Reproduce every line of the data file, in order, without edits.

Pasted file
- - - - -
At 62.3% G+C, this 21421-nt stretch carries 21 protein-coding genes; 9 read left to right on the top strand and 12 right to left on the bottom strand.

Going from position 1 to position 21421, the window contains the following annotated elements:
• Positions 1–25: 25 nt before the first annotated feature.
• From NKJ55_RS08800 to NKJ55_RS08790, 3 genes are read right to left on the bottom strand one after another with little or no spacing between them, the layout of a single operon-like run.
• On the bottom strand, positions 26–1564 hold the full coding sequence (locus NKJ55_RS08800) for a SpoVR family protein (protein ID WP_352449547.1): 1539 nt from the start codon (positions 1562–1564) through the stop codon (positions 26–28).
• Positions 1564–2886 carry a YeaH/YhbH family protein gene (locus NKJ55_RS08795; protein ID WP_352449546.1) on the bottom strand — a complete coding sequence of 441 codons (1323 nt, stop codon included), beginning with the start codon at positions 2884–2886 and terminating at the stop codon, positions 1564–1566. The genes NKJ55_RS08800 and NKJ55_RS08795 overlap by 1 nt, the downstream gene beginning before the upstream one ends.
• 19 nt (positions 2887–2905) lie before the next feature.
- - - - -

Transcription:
At 62.3% G+C, this 21421-nt stretch carries 21 protein-coding genes; 9 read left to right on the top strand and 12 right to left on the bottom strand.

Going from position 1 to position 21421, the window contains the following annotated elements:
• Positions 1–25: 25 nt before the first annotated feature.
• From NKJ55_RS08800 to NKJ55_RS08790, 3 genes are read right to left on the bottom strand one after another with little or no spacing between them, the layout of a single operon-like run.
• On the bottom strand, positions 26–1564 hold the full coding sequence (locus NKJ55_RS08800) for a SpoVR family protein (protein ID WP_352449547.1): 1539 nt from the start codon (positions 1562–1564) through the stop codon (positions 26–28).
• Positions 1564–2886 carry a YeaH/YhbH family protein gene (locus NKJ55_RS08795; protein ID WP_352449546.1) on the bottom strand — a complete coding sequence of 441 codons (1323 nt, stop codon included), beginning with the start codon at positions 2884–2886 and terminating at the stop codon, positions 1564–1566. The genes NKJ55_RS08800 and NKJ55_RS08795 overlap by 1 nt, the downstream gene beginning before the upstream one ends.
• 19 nt (positions 2887–2905) lie before the next feature.